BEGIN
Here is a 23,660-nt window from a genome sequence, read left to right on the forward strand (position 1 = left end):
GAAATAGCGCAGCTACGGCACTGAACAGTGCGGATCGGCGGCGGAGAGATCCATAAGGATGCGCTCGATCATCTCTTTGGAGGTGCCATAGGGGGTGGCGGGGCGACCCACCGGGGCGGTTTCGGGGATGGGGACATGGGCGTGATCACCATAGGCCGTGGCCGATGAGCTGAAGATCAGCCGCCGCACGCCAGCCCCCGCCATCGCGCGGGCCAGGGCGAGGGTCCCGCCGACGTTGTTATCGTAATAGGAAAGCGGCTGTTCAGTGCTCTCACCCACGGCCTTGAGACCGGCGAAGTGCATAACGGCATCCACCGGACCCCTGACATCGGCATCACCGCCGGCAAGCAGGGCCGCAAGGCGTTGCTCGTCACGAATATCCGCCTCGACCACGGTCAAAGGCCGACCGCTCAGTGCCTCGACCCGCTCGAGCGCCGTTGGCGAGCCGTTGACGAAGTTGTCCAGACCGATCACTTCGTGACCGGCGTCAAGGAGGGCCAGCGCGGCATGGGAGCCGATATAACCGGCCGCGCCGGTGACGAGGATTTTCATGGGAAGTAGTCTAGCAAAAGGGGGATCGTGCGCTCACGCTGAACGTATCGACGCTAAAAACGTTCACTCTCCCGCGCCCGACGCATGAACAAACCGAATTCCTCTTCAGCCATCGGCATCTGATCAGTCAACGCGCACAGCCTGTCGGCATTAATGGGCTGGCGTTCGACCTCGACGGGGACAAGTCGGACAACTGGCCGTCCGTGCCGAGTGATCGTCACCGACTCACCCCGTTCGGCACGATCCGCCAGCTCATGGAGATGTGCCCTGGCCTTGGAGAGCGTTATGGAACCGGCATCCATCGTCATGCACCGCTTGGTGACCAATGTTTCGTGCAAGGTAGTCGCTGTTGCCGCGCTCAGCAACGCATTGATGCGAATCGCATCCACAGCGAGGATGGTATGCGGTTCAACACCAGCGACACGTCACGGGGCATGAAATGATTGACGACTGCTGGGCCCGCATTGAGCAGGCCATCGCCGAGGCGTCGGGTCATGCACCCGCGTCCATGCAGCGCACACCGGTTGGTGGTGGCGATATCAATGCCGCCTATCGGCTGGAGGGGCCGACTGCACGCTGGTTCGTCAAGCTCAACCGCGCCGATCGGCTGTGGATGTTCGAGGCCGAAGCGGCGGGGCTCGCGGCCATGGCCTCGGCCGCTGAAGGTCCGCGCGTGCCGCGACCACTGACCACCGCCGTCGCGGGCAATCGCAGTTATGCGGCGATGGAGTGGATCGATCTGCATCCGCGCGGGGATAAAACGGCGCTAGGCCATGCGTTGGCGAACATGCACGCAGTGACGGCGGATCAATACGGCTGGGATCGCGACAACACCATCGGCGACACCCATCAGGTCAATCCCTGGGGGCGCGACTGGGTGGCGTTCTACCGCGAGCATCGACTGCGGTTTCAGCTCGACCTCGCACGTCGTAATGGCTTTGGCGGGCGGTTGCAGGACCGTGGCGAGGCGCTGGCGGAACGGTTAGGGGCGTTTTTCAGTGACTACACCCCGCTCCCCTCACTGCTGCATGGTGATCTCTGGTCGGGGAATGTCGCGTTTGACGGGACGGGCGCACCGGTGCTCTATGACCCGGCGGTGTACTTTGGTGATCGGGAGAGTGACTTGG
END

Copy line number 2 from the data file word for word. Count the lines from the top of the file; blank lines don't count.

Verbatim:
GAAATAGCGCAGCTACGGCACTGAACAGTGCGGATCGGCGGCGGAGAGATCCATAAGGATGCGCTCGATCATCTCTTTGGAGGTGCCATAGGGGGTGGCGGGGCGACCCACCGGGGCGGTTTCGGGGATGGGGACATGGGCGTGATCACCATAGGCCGTGGCCGATGAGCTGAAGATCAGCCGCCGCACGCCAGCCCCCGCCATCGCGCGGGCCAGGGCGAGGGTCCCGCCGACGTTGTTATCGTAATAGGAAAGCGGCTGTTCAGTGCTCTCACCCACGGCCTTGAGACCGGCGAAGTGCATAACGGCATCCACCGGACCCCTGACATCGGCATCACCGCCGGCAAGCAGGGCCGCAAGGCGTTGCTCGTCACGAATATCCGCCTCGACCACGGTCAAAGGCCGACCGCTCAGTGCCTCGACCCGCTCGAGCGCCGTTGGCGAGCCGTTGACGAAGTTGTCCAGACCGATCACTTCGTGACCGGCGTCAAGGAGGGCCAGCGCGGCATGGGAGCCGATATAACCGGCCGCGCCGGTGACGAGGATTTTCATGGGAAGTAGTCTAGCAAAAGGGGGATCGTGCGCTCACGCTGAACGTATCGACGCTAAAAACGTTCACTCTCCCGCGCCCGACGCATGAACAAACCGAATTCCTCTTCAGCCATCGGCATCTGATCAGTCAACGCGCACAGCCTGTCGGCATTAATGGGCTGGCGTTCGACCTCGACGGGGACAAGTCGGACAACTGGCCGTCCGTGCCGAGTGATCGTCACCGACTCACCCCGTTCGGCACGATCCGCCAGCTCATGGAGATGTGCCCTGGCCTTGGAGAGCGTTATGGAACCGGCATCCATCGTCATGCACCGCTTGGTGACCAATGTTTCGTGCAAGGTAGTCGCTGTTGCCGCGCTCAGCAACGCATTGATGCGAATCGCATCCACAGCGAGGATGGTATGCGGTTCAACACCAGCGACACGTCACGGGGCATGAAATGATTGACGACTGCTGGGCCCGCATTGAGCAGGCCATCGCCGAGGCGTCGGGTCATGCACCCGCGTCCATGCAGCGCACACCGGTTGGTGGTGGCGATATCAATGCCGCCTATCGGCTGGAGGGGCCGACTGCACGCTGGTTCGTCAAGCTCAACCGCGCCGATCGGCTGTGGATGTTCGAGGCCGAAGCGGCGGGGCTCGCGGCCATGGCCTCGGCCGCTGAAGGTCCGCGCGTGCCGCGACCACTGACCACCGCCGTCGCGGGCAATCGCAGTTATGCGGCGATGGAGTGGATCGATCTGCATCCGCGCGGGGATAAAACGGCGCTAGGCCATGCGTTGGCGAACATGCACGCAGTGACGGCGGATCAATACGGCTGGGATCGCGACAACACCATCGGCGACACCCATCAGGTCAATCCCTGGGGGCGCGACTGGGTGGCGTTCTACCGCGAGCATCGACTGCGGTTTCAGCTCGACCTCGCACGTCGTAATGGCTTTGGCGGGCGGTTGCAGGACCGTGGCGAGGCGCTGGCGGAACGGTTAGGGGCGTTTTTCAGTGACTACACCCCGCTCCCCTCACTGCTGCATGGTGATCTCTGGTCGGGGAATGTCGCGTTTGACGGGACGGGCGCACCGGTGCTCTATGACCCGGCGGTGTACTTTGGTGATCGGGAGAGTGACTTGG